Summer in the Chamonix Valley
In this post we introduce Alex Potton, the latest contributor to the Ski Club’s blog, who tells all about the Chamonix Valley and why it makes the perfect summer holiday destination:
Preparing for a trip to the mountains is unlike preparing for any other kind of travel, there’s just something about the whole ordeal that is just incredibly exciting. From the moment you begin preparing your mountain gear there’s a feeling of anticipation in the pit of the stomach – you can almost taste the adventure and good times ahead. I was packing for my trip to Chamonix, though strangely, not in the middle of the winter season as I would usually hope, but in the middle of summer.
After having spent the winter season recovering from a dislocated knee injury obtained during summer fitness, relying on watching the season through online edits by athletes and competitions to get my mountain fix, I was absolutely chomping at the bit to get out and be in the mountains as soon as I possibly could. Spending the entire season getting an injury better isn’t only painful, it’s also pretty boring; I wanted to get my feet on some snow!
After taking my flight and landing in Geneva, I got loaded into the back of a transfer van with a bunch of other mountain lovers, all with bags bursting with rope, ice-axes, helmets and a tonne of other mountain kit. Not long after leaving the city, we entered France and began snaking our way into the mountains, which at first were slowly creeping up on us, but eventually, they completely enveloped us.
When we finally arrived in Chamonix after a short transfer from Geneva of just a little over an hour, we all hopped out, wished each other a happy and safe trip, and then all simultaneously took our time to just look around and take in our settings. The bus stop literally seemed to be at the bottom of the Aiguille du Midi, and suddenly we all felt like little ants in its presence. The air was a million times fresher already; it was like inhaling alpine soup.
After dropping the bags off at the apartment, getting acquainted with my home for the duration of my stay, I decided that there was no time like the present to grab my fresh lift pass and put it to good use. First stop, Brévent. I decided to leave the map at home and just get out and discover. As I got close to the lift station I could hear the clunking of the cogs along with the pang of the bars, and I just couldn’t wait to get on and feel my feet dangling beneath me. As the lift slowly climbed up the face of the mountain I got a chance to think how different mountains are without the powdery white snow wrapped around them, though still beautiful, nonetheless.
After reaching halfway and disembarking the chairlift, I decided to actually enjoy the terrain. So it was time to double knot the laces and crack on upwards. Now, hiking up a mountain can be breathtaking in both ways. Firstly, the scenery is second-to-none, causing you to stop almost every few minutes. Secondly, walking up extremely steep terrain has the literal breath taking effect. I also hadn’t accounted for 33 degree Celsius heat. Nevertheless, I got my freshly-injury-recovered body to the top eventually, and that’s when I got my first peek out over the valley. Across the valley, looking onto the Aiguille du Midi and Mont Blanc, the tips were still covered in thick snow, despite being in the midst of the summer.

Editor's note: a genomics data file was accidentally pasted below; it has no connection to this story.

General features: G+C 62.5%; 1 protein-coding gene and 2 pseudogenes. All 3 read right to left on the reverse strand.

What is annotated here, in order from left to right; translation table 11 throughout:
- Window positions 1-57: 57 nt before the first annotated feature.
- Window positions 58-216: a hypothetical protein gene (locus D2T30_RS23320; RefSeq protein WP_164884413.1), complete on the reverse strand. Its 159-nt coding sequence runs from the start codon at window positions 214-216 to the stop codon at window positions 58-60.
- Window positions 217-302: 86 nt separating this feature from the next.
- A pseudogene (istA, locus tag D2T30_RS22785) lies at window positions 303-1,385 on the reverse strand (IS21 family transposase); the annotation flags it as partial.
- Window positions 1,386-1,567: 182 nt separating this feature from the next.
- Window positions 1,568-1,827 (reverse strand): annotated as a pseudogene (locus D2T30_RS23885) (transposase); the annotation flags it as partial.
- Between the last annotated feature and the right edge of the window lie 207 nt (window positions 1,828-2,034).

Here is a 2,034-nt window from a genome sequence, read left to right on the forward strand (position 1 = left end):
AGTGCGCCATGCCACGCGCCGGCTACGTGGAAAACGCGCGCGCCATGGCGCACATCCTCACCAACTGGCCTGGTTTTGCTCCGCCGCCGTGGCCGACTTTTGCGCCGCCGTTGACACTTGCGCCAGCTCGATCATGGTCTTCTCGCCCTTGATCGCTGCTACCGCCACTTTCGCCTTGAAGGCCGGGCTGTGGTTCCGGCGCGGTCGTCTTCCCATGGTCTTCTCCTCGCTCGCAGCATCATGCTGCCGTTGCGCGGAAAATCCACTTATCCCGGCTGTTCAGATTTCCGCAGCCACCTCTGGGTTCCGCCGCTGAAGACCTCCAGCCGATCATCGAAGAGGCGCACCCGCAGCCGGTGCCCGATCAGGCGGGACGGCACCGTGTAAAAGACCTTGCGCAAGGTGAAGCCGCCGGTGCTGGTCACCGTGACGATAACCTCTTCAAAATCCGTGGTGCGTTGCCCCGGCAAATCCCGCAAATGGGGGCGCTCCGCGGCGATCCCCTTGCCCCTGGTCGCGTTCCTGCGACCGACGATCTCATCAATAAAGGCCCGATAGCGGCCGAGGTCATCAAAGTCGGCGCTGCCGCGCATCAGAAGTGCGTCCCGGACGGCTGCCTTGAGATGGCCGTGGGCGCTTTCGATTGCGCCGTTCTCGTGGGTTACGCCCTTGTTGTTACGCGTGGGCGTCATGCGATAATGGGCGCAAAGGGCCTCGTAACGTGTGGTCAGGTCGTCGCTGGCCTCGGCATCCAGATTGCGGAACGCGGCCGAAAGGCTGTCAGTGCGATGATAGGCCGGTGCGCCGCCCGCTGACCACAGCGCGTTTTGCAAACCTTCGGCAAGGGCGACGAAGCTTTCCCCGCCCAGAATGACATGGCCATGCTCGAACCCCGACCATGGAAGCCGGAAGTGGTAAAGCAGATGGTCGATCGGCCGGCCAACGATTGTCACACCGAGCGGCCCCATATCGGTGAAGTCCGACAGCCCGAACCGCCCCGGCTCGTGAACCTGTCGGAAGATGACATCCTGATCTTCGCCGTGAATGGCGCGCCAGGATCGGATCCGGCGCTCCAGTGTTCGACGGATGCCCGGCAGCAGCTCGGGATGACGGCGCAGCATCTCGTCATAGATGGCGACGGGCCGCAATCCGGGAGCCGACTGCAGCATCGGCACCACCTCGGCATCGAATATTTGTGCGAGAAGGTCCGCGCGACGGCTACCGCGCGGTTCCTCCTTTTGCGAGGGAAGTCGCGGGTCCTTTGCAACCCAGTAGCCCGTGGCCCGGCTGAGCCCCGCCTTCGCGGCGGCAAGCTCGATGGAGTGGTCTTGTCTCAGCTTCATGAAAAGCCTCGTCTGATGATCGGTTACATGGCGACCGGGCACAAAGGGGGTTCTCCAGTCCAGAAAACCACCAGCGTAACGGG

The next few days were spent hiking trails, climbing and discovering the glaciers, ice-caves and the various peaks; followed by amazing food and drink every evening. The town of Chamonix is such a fantastic place to visit. Who would’ve ever thought it possible that in the heart of a valley that sits nestled between some Europe’s most challenging terrain, there’s a thriving cosmopolitan town full of thousands of people? It’s the most perfect compliment to a long hot day spent on the mountains. From quick and easy food at Poco Loco, which offers simple yet delicious French burgers and sandwiches, to the more typical classic French dishes available at Restaurant Le Carlina. The night didn’t end at a meal, however, as there were plenty of offerings with nightclubs and bars.
Eventually, a few days in, I got to the point of the trip that I’d been so desperately looking forward to – ascending the Aiguille du Midi. With a station that’s complete with a restaurant, café and shop sitting at 3892m in the air, the Aiguille du Midi is one of highest accessible points in the world, taking mere minutes for the cable car to scale. At the peak, the panoramic views are perhaps the most stunning I’ve ever seen. You can see for what seems to be hundreds of miles in every direction. It seems bizarre that a shop and restaurant are able to function up here. The air, despite being in the 30’s down in the valley, is barely above zero. Fresh snow – despite being mid-summer – is underfoot, which allowed me the chance to take the most beautiful altitude climb/hike and become lost in my surroundings. It perhaps sounds like a cliché that all mountain lovers use, but I felt fully at home in the environment. I was suddenly looking forward to the winter.
The main purpose of the trip had been to escape to the mountains and attempt to make up for the injury-stricken winter. It had also been to try and find somewhere to call home for the upcoming winter, as I go to live there for my first full-season. Chamonix delivered on that; I got my mountain fix and more. Whilst the trip reassured me that snow isn’t necessarily always required to enjoy the mountains, all I can say is roll on the winter, when those very mountains are covered in their enticing layers of snow, when instead of climbing up in blazing heat, I’ll be flying down with the powder flying into my face.
As I leave for my first full-season, you’ll be able to follow my winter here at the Ski Club, as I document it all for you to read!